Two Dollars to Enter Hell on Earth
My first preview to the apocalypse was in a junkyard in South Chicago. The earth was a sun-baked plateau of blackened gravel uniformly blended with glass shards from a thousand windshields. The sunlight was as piercing as the pebbles wearing the soles of my shoes. In neat, endless rows cars were lined bumper to bumper, doors ajar, hoods and trunks burst upward — it was a parking lot that had spontaneously combusted, and in one fateful second, the only survivors were the most haggard and dirty of us all, crawling into one chassis and out another in search of salvageable pieces of a world lost to us. I can’t believe they charge you two bucks to enter hell on earth.
I was looking for a “coil pack” to replace the defunct one in a car that I’m driving temporarily, indefinitely, until it requires a repair that exceeds my skill set (which would be any repair more complicated than replacing a coil pack). To describe the junkyard in a less fatalistic way, it’s like an open air supermarket; the way this rusty plethora of automobiles is situated, organized in rows according to make, and in some instances, the effort of bunching the models together, too. Seeing haggard men drag little carts and wheelbarrows through the lot gives the whole scene that surreal sense of being in a grocery store, one that happens to be under a highway overpass, and without a produce section, or any vegetation whatsoever.
By way of pure luck I find a coil pack that hasn’t been pilfered yet. The car, a Pontiac Bonneville, has a current city sticker, meaning the car was just scraped recently. The back end is beat up, but otherwise everything appeared all right. The only trouble is the third screw beside the engine. My hands aren’t that small, and grasping a ratchet makes for short, laborious turns that strain my thumb something awful. Once my plundering of spare car parts is done, I began poking around through glove boxes and under seats. The scrap workers have likely already got a head start, but I wanted to try my hand at filching something good, maybe obscurely valuable. Besides, like I said in a previous post, my net worth is currently pocket change.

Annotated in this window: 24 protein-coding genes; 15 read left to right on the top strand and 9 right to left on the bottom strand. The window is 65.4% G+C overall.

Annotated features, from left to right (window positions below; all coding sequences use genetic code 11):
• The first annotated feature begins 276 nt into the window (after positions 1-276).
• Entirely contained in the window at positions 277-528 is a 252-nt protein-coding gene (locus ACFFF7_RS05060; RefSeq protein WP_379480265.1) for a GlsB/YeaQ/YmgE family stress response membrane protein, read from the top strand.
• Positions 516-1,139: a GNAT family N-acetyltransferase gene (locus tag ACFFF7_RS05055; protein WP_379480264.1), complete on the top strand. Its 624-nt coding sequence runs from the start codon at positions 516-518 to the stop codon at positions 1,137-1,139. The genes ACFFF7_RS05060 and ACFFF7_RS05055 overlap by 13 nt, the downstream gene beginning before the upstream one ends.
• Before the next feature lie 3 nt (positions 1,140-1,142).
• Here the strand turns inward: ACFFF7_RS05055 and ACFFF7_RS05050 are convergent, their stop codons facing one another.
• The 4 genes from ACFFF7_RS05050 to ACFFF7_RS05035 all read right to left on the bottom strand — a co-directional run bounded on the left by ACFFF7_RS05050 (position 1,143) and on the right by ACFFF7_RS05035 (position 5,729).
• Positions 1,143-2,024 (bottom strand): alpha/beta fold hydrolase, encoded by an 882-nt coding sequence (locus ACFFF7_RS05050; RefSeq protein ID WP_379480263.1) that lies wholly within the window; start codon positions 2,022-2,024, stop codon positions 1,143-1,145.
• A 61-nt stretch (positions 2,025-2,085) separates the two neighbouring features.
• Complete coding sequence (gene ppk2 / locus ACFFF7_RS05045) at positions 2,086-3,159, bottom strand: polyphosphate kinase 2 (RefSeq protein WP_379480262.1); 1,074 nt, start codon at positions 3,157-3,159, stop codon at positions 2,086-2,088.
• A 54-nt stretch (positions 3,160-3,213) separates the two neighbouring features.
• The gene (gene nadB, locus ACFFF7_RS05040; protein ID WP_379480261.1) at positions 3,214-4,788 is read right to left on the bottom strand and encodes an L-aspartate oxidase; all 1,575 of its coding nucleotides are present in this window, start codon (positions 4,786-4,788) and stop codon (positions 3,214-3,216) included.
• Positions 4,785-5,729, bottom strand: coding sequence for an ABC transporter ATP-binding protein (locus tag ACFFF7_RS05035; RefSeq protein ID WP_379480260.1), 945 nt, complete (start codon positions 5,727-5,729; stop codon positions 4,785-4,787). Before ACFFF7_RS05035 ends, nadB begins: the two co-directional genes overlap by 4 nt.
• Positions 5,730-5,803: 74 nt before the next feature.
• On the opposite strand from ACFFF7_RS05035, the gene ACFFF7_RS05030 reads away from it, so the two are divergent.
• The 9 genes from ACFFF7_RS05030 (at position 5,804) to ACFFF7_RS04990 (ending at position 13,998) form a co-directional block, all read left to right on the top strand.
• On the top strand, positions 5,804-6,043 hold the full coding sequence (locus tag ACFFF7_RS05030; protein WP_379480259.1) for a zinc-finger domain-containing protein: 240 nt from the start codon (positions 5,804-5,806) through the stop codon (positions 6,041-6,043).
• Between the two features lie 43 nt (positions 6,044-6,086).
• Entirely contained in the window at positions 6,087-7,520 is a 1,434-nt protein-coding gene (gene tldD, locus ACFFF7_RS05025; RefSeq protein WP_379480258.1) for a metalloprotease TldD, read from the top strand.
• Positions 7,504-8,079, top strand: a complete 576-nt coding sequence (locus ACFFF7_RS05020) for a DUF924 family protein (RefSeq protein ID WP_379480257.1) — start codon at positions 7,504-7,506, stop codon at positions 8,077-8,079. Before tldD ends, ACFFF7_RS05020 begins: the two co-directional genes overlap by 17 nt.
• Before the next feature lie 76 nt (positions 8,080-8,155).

Having gone without a smoke all day, stumbling across a book a matches filled me with the hope of grabbing a forgotten pack of cigarettes. During my scavenging, I uncovered a layer of smashed beer cans beneath a backseat cushion that had been ripped from the car and stuffed in the trunk. Whomever drove this car was apt to taking booze cruises, maybe they left half a six pack for me. A beer, a smoke, and if I can find the foreign junkers I could sit in the drivers seat of a totaled BMW and dream under the blistering daylight.
I wouldn’t be so lucky. It’s a wasteland. While combing the interior of a thoroughly decayed Cadillac I found its leather bound owners manual. The manual was clean, unscathed, and brandished the luxurious logo of it namesake on the cover, inlaid with fool’s gold. Hardly crafty, I impressed myself with the idea of turning it into a photo album. Cut out some of plastic photo pockets and bind them in the manual. A little more elbow grease and I could post it on Etsy. I could get twenty of the thirty bucks spent on that coil pack back in my pocket.